Office Politics: 5 Steps to Getting Ahead of Your Competition

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Advancement in many companies isn’t always about being the best; it’s often about playing the game just right. If you’ve ever watched a less experienced or talented co-worker get promoted before you, you will, sadly, be able to relate to this. Often, it’s just a matter of office politics. Those who know how to play the game will get promoted, and those who don’t will be stuck where they are. But don’t be too discouraged, here are five ways you can beat your opponents in office politics:

1.  Put Your Job First

It should go without saying that your first offensive move in office politics should be to do your job.

Don’t focus on what your co-workers are doing, or how much you hate doing those menial tasks your boss assigns. You’ll have plenty of time to beat your competition, but your first priority should always be to do the best you can with the tasks you’re given. While your merits as a worker may not guarantee you the promotion, it’ll give you a leg up on your competition if you have verifiable evidence that you can do a better job.

2.  Build a Circle of Influence

Now, I’m not saying you should suck up to your bosses per se, but you do need to get in their good graces. Remember, it’s not what you know, it’s who you know. Building relationships with your supervisors will greatly increase your odds of being promoted. If your personality is abrasive, you appear difficult to get along with, or they simply find you annoying, the likelihood of your promotion decreases exponentially.

The moral is that you need to build personal relationships with your superiors. Remember their birthdays, ask about their kids, and offer to buy them a drink after work once in a while. Attend every meeting they’ll allow you to sit in on, and offer to help with any extra projects around the office. If your company offers a mentoring or shadowing program, take full advantage of it! If you want to get to know your bosses and learn how they run the company, there’s no better way to learn than to watch them first-hand.

3.  Speak Up

If you want a promotion and more responsibility at the company, the powers that be need to know you’re capable of more than you’re currently doing. You have to make them realize that you can do the job. Think of your current position as an audition for the job you really want. Do it well, and go above and beyond your duties. If you have an idea, speak up and give your bosses the opportunity to implement it.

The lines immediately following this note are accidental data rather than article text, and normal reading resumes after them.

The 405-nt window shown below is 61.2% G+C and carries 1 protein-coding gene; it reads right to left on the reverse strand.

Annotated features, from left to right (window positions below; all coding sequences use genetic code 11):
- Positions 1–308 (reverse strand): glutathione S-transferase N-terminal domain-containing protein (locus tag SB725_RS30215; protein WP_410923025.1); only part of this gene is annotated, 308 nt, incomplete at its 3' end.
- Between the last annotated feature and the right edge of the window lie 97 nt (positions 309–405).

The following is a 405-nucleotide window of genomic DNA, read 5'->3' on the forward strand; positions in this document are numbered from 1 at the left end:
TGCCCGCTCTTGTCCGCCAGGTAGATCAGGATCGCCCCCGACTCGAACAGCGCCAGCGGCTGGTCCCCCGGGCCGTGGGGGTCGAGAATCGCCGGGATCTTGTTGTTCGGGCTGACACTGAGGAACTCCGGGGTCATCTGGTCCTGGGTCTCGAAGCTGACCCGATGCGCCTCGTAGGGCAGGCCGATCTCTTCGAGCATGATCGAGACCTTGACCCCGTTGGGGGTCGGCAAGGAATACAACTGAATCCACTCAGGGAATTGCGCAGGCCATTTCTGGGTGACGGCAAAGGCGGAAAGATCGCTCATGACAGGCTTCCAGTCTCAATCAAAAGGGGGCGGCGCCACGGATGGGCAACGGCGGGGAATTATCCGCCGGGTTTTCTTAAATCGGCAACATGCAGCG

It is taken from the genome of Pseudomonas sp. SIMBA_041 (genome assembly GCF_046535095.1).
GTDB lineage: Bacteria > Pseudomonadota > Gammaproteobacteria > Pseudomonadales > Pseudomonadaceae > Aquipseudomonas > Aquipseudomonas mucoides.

If you’re the type of person to simply sit at your desk, do your job, and not get involved with the inner workings of the office, you’re not likely to go very far. The inevitable truth is that you have to be assertive. Suggest new ideas and try new things. Take initiative. Even if your idea fails, they will still be impressed that you had the courage to try something new.

4.  Play Well with Others

Yes, your co-workers in one respect are your competition, and many of them are ruthless about their advancement. Nonetheless, you have to demonstrate an ability to work with people you don’t necessarily like or want to collaborate with. If a big deadline is approaching and your co-worker seems to be falling behind, offer to help. You know the adage: keep your friends close, and your enemies closer. The more you work with your competition, the more you’ll know them. Most importantly, while you’re gathering valuable information about your competition’s work habits, your bosses will realize how helpful you are to your co-workers (and how well suited you are for an even better position).

5.  Stay in the Loop

The worst part of office politics is, without a doubt, the inevitable gossip.

Water cooler chitchat about how Harry from accounting hooked up with the receptionist isn’t a classy or productive way to spend a large chunk of time, but there can be some valuable nuggets of information hidden under all that talk. It’s important to learn not only the reputations of your coworkers, but the stories going around about you. If you have a reputation of being late for work, or staying up all night drinking with the guys, you’re less likely to be seen by the higher-ups as a reliable employee who is ready for more responsibility.

Additionally, office gossip also has some positive aspects – you’ll know when a job is opening up before it’s announced, how to get on the inside track with some of your bosses, and maybe even the kind of person they’re looking to hire.

Office politics is a dirty game to play, but it’s often necessary in the business world. If you follow these tips, you’re sure to impressive your bosses, beat your competition, and move up the corporate ladder. Good luck!

 

Editor’s note: This is a guest post for TrackVia by Jesse Sopher

 

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